What I want to see from Intel in 2024

(Image credit: Intel)

For the past decade, there wasn’t a better combination than having a top of the line Intel CPU and Nvidia GPU when it comes to PC gaming. Now, things have definitely changed. The introduction of Intel’s Arc line-up of GPUs have put both Nvidia and AMD on notice. They offered DirectX 12 Ultimate compatibility, ray tracing, resolution upscaling and came with a respectable amount of VRAM.

Besides coming in around 2022 at an approachable price, they’ve also gone the third-party manufacturer route as well. The Arc GPUs may currently lack the performance benchmarks of Nvidia and AMD but reception has genuinely been positive. One year in, reports have found that Intel has 4 percent of the GPU market with plenty of room to grow. 

Intel’s bread and butter has been CPUs and the company managed to recently secure 61 percent of the general market against AMD. As 2023 inched toward a close into the new year, Intel began rolling out its Meteor Lake processors which also ended its “i” naming tradition for its Core line of processors. 

Socket desktops will also soon be getting Arrow Lake as well. The approaches Intel has taken to CPUs and GPUs sees the company making a fresh start for itself and here how we think the new year will play out for them. 

An Intel Arc A770 LE graphics card on a table with a pink desk mat

(Image credit: Future / John Loeffler)

Various improvements on Arc GPUs 

We appreciated the Intel Arc A750 alongside the higher Intel Arc A770 for being able to provide respectable 1080p and 1440p performance. However, they both trailed behind low-to-mid tiered offerings from both Nvidia and Intel as mentioned previously. Problems that crossed both Intel GPUs included a ridiculous usage of power, ray tracing alongside upscaling that wasn’t up to par, compatibility with older Direct X games and even some newer games. High profile games like Starfield wouldn’t even run on the GPU

Hopefully, Intel will come back swinging again with the Battlemage GPUs that are confirmed to be in development. According to reports, a release date seems to be near the second half of 2024 with an aim to tackle budget all the way to high end models. This means that Intel also has to be working with various developers for some form of software parity between itself, Nvidia and AMD.  

A grid of labels with the branding logos of the Intel Core and Intel Core Ultra processors

(Image credit: Intel)

Arrow Lake processor keeps Intel in the processor lead for desktops 

The Raptor Lake Refresh line, including the phenomenal Intel Core i7-14700K, will be the last Core i-series for desktop before the rebranded Core and Core Ultra chips land, while Meteor Lake for laptops and all-in-one PCs roll out in earnest in early 2024. 

This leaves room next year for Intel to push an announcement and eventual release for Arrow Lake desktop CPUs to further it's enthusiast desktop silicon. Though there isn't too much information available on performance and specs, there are a few things that are for certain. First, Arrow Lake's integrated graphics will feature Xe-LPG Plus, which is an improved version of the current-generation Intel Arc Alchemist GPUs.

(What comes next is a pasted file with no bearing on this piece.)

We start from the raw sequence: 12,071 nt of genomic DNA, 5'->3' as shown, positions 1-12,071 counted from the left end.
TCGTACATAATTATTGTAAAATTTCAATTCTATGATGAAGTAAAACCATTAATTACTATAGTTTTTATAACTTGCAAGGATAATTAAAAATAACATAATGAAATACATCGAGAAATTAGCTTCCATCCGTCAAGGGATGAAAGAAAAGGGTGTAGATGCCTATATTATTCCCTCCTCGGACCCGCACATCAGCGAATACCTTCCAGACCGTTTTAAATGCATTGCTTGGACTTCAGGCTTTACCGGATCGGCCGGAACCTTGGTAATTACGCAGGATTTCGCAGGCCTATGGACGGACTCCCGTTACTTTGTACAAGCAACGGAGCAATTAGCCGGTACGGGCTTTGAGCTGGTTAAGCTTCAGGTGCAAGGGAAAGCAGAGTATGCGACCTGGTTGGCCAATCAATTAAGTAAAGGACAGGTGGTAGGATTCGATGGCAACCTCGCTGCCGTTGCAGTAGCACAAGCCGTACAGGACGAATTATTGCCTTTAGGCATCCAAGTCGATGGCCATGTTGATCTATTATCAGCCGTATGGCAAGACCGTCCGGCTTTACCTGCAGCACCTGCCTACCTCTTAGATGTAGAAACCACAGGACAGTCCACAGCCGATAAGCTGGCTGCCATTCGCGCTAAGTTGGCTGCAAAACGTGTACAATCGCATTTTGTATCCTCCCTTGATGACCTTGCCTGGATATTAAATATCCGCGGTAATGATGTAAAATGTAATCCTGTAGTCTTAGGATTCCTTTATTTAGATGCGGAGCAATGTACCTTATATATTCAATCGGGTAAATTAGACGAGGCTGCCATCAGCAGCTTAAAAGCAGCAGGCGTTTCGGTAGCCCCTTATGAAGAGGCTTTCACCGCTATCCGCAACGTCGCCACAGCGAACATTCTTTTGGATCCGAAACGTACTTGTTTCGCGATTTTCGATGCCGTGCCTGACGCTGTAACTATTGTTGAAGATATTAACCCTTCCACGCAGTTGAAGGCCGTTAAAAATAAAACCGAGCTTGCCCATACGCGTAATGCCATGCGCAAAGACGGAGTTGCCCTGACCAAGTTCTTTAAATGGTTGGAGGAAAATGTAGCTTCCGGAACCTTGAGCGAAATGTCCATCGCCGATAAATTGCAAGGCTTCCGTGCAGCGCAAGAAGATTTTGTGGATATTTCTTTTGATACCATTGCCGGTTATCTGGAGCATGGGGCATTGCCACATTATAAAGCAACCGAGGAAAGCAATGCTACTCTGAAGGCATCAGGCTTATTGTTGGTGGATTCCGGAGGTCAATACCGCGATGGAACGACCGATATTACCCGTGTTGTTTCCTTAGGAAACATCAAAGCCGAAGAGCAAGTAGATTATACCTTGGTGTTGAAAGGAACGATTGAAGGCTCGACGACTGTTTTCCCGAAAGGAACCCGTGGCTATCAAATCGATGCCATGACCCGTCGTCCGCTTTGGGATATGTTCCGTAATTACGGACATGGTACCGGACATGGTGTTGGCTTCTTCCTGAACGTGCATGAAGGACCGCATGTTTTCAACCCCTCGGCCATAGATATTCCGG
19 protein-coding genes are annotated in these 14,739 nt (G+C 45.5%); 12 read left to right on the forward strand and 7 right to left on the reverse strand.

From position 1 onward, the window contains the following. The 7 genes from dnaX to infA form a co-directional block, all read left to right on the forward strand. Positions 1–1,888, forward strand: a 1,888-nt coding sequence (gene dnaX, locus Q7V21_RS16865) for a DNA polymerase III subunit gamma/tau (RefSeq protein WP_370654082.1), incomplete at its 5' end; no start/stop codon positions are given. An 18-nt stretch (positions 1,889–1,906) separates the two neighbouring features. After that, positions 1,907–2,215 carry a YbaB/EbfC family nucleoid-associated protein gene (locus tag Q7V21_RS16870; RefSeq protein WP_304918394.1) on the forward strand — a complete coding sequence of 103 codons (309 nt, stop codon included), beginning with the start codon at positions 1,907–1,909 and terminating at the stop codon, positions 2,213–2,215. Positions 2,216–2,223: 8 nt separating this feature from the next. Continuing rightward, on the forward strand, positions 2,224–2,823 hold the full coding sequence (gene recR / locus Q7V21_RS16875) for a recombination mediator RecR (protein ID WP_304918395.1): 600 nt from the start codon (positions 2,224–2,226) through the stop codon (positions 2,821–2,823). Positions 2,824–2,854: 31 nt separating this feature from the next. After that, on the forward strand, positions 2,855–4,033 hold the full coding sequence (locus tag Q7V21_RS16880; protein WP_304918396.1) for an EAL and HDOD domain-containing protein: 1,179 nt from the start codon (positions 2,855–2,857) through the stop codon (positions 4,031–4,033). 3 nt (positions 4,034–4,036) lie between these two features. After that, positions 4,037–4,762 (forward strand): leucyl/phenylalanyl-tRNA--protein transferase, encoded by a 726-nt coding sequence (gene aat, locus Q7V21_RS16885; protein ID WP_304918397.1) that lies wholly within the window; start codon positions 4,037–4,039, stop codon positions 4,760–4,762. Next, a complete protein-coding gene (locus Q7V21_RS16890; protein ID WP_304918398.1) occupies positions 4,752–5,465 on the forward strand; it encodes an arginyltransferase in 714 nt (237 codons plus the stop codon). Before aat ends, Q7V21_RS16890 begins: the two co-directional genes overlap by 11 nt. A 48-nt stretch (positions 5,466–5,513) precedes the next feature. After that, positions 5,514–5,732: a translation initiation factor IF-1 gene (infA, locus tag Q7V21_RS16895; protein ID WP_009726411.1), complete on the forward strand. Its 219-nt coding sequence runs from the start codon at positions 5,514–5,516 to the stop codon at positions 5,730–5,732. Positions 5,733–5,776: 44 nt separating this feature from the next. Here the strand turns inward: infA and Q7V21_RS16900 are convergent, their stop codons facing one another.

Second, the CPU will be compatible with current-generation CPU coolers like Azza's Cube 240 and 360, designed for the LGA1851 socket which Arrow Lake will use. This means that current cooling solutions can be used with Arrow Lake PCs, potentially saving users money. While Arrow Lake's socket has a higher dynamic pressure rating, it likely won't require a new mounting kit.

Asus ROG Ally next to Steam Deck and Nintendo Switch

(Image credit: Future)

Meteor Lake changing the game for laptops and even handheld gaming PCs

Using the Intel 4 CPU architecture with 7 nm lithography, Meteor Lake hopes to provide a substantial performance boost compared to the previous generation with greater power efficiency. When it comes to upcoming laptops – using the listings from a Bulgarian retailer – hint at the pricing and specs of two models based on Lenovo's Yoga Pro 7. That’ll come with 32GB DDR5 memory and 1TB SSD, feature 14.5-inch 3K touchscreens with a 120Hz refresh rate. 

These chips could also power affordable gaming laptops and handheld PCs in the future which could potentially challenge AMD's Ryzen Z1 Extreme chip, favored in popular gaming portables like the Asus ROG Ally. A leak of a 3DMark gaming test for the Core Ultra 7 155H processor with integrated Arc Alchemist graphics shows strong graphics performance. Although AMD's Z1 Extreme leads in overall processor performance, Intel's Core Ultra 7 excels in graphics.

Chip plans for smartphones and tablets 

Earlier this year, Intel and Arm formed a partnership that could possibly revolutionize mobile and digital device technology. While Intel dominates PC processors, it has lacked presence in energy-efficient chips for mobile devices. This collaboration between Intel Foundry Services and Arm Ltd., known as design technology co-optimization (DTCO), centers around Intel's 18A chip fabrication process. 

The process is set to begin risk production in late 2024, with co-designed Arm chips expected by year-end. Intel aims to compete with chip foundry giants like TSMC and Samsung by offering foundry services to fabless companies, potentially lowering chip costs through increased competition. Does this mean that Intel could be potentially creating mobile device chips that can compete against Apple’s M3 or Qualcomm’s Snapdragon as it attempts to gain ground in the GPU lane? Only time will tell. 

Ural Garrett

Ural Garrett is an Inglewood, CA-based journalist and content curator. His byline has been featured in outlets including CNN, MTVNews, Complex, TechRadar, BET, The Hollywood Reporter and more.